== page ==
Which is more important when choosing food for your family table, organic or local? The simplified answer is both, but it’s not always possible if you don’t grow it yourself.
Some foods, of course, don’t grow ‘locally.’ For me, that includes anything tropical; bananas and pineapples are two things I’d miss a lot if I went straight local. If you choose local as your driving force, there will be many items you’ll be doing without.
On the flip side, I live near one of the largest commercial asparagus farms in Canada. I know they’re not organic, but the farm is just over a mile from my house, and I can eat asparagus within hours of it being picked. If you’ve never had fresh asparagus, you’re missing awesome flavor. (Not only is it six weeks now until my novella releases, it’s six weeks until asparagus season!) I could choose to buy organic asparagus from far far away. Sometimes I think I should, but I just love the fresh, tender sprouts.
Pros of Organic
Better health for the farmer: not exposed to toxic sprays
Better health for the consumer: not ingesting pesticides
Better health for the environment: not draining toxins into the water and air
Pros of Local Food
Better health for the consumer: Fresher, more flavorful food, with vitamins intact
Better health for our community: Supporting local jobs
Better health for the environment: fewer trucks on the road
Here are 12 foods that are more contaminated than most: peaches, apples, bell peppers, celery, nectarines, strawberries, cherries, pears, grapes, spinach, lettuce, and potatoes. For these foods, it’s worthwhile making the effort to find organic foods. I can grow many of these in my own garden or buy them locally though cherries are hard to find organic, at least here.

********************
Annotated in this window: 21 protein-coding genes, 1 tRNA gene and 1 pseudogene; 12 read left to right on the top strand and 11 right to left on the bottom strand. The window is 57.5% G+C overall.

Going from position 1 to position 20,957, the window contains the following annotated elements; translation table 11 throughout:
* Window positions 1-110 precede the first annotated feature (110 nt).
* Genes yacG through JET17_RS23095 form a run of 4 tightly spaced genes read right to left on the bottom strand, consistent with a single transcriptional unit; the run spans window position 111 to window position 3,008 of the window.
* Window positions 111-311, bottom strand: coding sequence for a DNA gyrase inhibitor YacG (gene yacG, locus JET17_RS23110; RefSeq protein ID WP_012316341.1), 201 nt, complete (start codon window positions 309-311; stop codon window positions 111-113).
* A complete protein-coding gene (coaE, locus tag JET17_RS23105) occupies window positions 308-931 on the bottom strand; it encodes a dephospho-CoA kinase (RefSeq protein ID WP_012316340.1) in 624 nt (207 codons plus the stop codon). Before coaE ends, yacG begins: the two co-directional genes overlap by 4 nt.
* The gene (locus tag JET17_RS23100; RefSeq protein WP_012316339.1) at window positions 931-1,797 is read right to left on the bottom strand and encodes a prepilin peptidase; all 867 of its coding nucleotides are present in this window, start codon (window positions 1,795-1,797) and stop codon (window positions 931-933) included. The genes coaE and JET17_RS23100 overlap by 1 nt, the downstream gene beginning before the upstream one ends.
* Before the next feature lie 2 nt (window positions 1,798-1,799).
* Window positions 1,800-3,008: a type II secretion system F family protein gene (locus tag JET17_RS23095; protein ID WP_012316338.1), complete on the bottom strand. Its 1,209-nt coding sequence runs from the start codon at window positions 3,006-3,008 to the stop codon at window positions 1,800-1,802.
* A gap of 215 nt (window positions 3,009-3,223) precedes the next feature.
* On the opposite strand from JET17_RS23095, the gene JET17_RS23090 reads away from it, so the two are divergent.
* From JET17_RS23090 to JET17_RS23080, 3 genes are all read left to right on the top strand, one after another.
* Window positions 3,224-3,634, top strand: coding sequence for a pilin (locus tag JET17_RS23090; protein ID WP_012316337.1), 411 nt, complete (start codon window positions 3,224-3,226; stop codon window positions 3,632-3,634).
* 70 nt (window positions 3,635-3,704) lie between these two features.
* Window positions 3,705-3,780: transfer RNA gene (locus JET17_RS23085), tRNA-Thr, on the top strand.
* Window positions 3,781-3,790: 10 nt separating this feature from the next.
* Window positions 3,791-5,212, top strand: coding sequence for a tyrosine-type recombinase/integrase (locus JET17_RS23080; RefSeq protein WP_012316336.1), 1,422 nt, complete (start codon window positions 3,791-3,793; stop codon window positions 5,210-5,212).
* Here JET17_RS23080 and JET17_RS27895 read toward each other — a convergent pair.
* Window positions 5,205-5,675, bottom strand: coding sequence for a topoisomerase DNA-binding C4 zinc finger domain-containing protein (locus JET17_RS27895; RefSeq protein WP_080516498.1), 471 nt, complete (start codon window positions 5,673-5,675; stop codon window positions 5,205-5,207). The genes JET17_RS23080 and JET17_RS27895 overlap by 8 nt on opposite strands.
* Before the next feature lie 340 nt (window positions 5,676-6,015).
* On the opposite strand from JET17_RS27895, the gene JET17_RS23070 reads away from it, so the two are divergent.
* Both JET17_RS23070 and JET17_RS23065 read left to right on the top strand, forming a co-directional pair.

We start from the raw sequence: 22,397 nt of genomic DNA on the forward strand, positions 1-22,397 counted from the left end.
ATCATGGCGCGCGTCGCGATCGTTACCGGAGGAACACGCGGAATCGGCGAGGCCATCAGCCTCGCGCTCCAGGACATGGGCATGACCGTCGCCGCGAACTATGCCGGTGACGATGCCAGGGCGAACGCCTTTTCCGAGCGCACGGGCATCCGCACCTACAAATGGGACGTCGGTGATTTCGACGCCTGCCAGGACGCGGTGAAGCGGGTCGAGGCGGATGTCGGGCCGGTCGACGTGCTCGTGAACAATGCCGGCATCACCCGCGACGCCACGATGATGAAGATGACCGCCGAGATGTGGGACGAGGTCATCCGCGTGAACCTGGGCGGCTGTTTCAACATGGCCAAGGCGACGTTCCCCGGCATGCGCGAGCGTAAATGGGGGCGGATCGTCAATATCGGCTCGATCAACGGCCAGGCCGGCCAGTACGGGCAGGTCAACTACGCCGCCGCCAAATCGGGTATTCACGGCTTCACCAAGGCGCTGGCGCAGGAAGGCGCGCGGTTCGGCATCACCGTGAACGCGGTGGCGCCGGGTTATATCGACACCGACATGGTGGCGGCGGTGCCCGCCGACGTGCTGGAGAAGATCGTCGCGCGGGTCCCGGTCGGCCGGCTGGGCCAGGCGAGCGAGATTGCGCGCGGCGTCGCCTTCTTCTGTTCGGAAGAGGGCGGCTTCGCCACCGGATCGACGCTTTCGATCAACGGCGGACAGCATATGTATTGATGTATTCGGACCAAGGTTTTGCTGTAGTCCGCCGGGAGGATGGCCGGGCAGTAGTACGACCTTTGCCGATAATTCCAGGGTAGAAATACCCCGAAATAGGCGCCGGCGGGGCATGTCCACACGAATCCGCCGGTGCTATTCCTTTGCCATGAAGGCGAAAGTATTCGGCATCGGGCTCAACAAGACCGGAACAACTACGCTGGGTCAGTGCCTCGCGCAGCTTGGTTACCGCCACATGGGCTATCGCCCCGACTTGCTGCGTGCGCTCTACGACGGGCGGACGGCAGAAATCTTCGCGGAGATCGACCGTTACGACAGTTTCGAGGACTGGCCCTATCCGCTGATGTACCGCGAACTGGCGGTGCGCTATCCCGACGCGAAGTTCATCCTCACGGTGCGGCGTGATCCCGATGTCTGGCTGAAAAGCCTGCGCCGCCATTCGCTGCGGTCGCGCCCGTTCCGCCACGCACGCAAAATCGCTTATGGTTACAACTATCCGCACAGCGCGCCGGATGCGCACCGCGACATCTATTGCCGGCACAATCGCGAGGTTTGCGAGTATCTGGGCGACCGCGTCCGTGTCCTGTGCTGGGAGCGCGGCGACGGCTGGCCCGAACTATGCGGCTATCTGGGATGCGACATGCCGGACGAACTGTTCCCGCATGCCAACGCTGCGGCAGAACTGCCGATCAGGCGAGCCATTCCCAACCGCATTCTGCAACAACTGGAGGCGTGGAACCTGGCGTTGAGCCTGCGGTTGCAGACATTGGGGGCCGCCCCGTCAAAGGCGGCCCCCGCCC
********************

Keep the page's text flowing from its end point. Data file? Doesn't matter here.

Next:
Organic may mean that no herbicides and pesticides have been used, but that doesn’t automatically mean that the food or land is healthier. How so? Vegetables pull their vitamins and minerals from the soil, and if the soil isn’t rich in those items, neither are the veggies. Many large organic farms don’t rotate crops but instead use ‘acceptable’ additives. The best land health comes from carefully planned crop rotation.
Many chefs, food writers and politically minded eaters are outraged that “Big Organic” firms now use the same industrial-size farming and long-distance-shipping methods as conventional agribusiness. “Should I assume that I have a God-given right to access the entire earth’s bounty, however far away some of its produce is grown?” asks ethnobotanist Gary Paul Nabhan in his 2002 memoir, Coming Home to Eat: The Pleasures and Politics of Local Foods.
If you talk to your neighbors or local farmers at your farmers’ market, you may find plenty of variety close to home that is grown ‘naturally’ rather than organic. In many cases land owners who aren’t into mega-production grow food that is organic in all but name. They just haven’t jumped through the hoops to be certified. That’s the case on our farm. We’re not certified organic, but no toxic materials have been used on our land for decades. If we were selling at market, we couldn’t command organic pricing, but for all intents and purposes, it IS organic.